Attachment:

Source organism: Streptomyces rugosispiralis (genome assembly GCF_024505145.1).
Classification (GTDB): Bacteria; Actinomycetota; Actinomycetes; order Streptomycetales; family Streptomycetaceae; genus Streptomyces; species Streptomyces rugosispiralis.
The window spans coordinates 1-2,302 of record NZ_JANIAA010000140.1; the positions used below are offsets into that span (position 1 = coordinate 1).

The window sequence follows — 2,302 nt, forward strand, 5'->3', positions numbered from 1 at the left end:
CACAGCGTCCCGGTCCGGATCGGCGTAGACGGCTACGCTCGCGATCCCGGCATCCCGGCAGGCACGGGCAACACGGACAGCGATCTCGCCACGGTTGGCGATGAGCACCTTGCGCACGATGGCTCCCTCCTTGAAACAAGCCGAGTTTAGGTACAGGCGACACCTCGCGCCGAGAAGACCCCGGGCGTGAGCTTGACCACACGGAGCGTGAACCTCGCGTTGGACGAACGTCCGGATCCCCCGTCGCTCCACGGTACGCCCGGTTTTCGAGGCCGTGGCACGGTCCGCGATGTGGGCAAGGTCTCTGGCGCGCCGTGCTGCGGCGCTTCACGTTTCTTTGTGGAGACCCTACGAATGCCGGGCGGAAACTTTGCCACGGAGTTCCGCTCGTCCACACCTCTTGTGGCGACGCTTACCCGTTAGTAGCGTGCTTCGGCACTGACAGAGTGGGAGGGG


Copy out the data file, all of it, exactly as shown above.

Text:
Source organism: Streptomyces rugosispiralis (genome assembly GCF_024505145.1).
Classification (GTDB): Bacteria; Actinomycetota; Actinomycetes; order Streptomycetales; family Streptomycetaceae; genus Streptomyces; species Streptomyces rugosispiralis.
The window spans coordinates 1-2,302 of record NZ_JANIAA010000140.1; the positions used below are offsets into that span (position 1 = coordinate 1).

The window sequence follows — 2,302 nt, forward strand, 5'->3', positions numbered from 1 at the left end:
CACAGCGTCCCGGTCCGGATCGGCGTAGACGGCTACGCTCGCGATCCCGGCATCCCGGCAGGCACGGGCAACACGGACAGCGATCTCGCCACGGTTGGCGATGAGCACCTTGCGCACGATGGCTCCCTCCTTGAAACAAGCCGAGTTTAGGTACAGGCGACACCTCGCGCCGAGAAGACCCCGGGCGTGAGCTTGACCACACGGAGCGTGAACCTCGCGTTGGACGAACGTCCGGATCCCCCGTCGCTCCACGGTACGCCCGGTTTTCGAGGCCGTGGCACGGTCCGCGATGTGGGCAAGGTCTCTGGCGCGCCGTGCTGCGGCGCTTCACGTTTCTTTGTGGAGACCCTACGAATGCCGGGCGGAAACTTTGCCACGGAGTTCCGCTCGTCCACACCTCTTGTGGCGACGCTTACCCGTTAGTAGCGTGCTTCGGCACTGACAGAGTGGGAGGGG